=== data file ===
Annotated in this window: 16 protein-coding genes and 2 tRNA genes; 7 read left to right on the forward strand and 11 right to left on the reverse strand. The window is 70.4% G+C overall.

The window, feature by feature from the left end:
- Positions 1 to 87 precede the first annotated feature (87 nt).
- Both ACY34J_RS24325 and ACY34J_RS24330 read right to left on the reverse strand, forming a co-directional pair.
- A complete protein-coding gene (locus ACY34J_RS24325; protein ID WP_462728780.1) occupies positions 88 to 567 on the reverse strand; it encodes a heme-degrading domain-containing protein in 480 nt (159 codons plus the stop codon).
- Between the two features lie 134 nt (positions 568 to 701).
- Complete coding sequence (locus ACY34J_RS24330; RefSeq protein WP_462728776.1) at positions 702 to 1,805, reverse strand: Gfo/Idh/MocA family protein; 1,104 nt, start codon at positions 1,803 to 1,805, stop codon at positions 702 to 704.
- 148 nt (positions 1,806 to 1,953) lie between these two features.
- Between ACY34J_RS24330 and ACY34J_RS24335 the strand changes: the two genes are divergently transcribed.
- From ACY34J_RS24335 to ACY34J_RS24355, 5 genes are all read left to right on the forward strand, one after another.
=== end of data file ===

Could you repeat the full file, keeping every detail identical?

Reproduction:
Annotated in this window: 16 protein-coding genes and 2 tRNA genes; 7 read left to right on the forward strand and 11 right to left on the reverse strand. The window is 70.4% G+C overall.

The window, feature by feature from the left end:
- Positions 1 to 87 precede the first annotated feature (87 nt).
- Both ACY34J_RS24325 and ACY34J_RS24330 read right to left on the reverse strand, forming a co-directional pair.
- A complete protein-coding gene (locus ACY34J_RS24325; protein ID WP_462728780.1) occupies positions 88 to 567 on the reverse strand; it encodes a heme-degrading domain-containing protein in 480 nt (159 codons plus the stop codon).
- Between the two features lie 134 nt (positions 568 to 701).
- Complete coding sequence (locus ACY34J_RS24330; RefSeq protein WP_462728776.1) at positions 702 to 1,805, reverse strand: Gfo/Idh/MocA family protein; 1,104 nt, start codon at positions 1,803 to 1,805, stop codon at positions 702 to 704.
- 148 nt (positions 1,806 to 1,953) lie between these two features.
- Between ACY34J_RS24330 and ACY34J_RS24335 the strand changes: the two genes are divergently transcribed.
- From ACY34J_RS24335 to ACY34J_RS24355, 5 genes are all read left to right on the forward strand, one after another.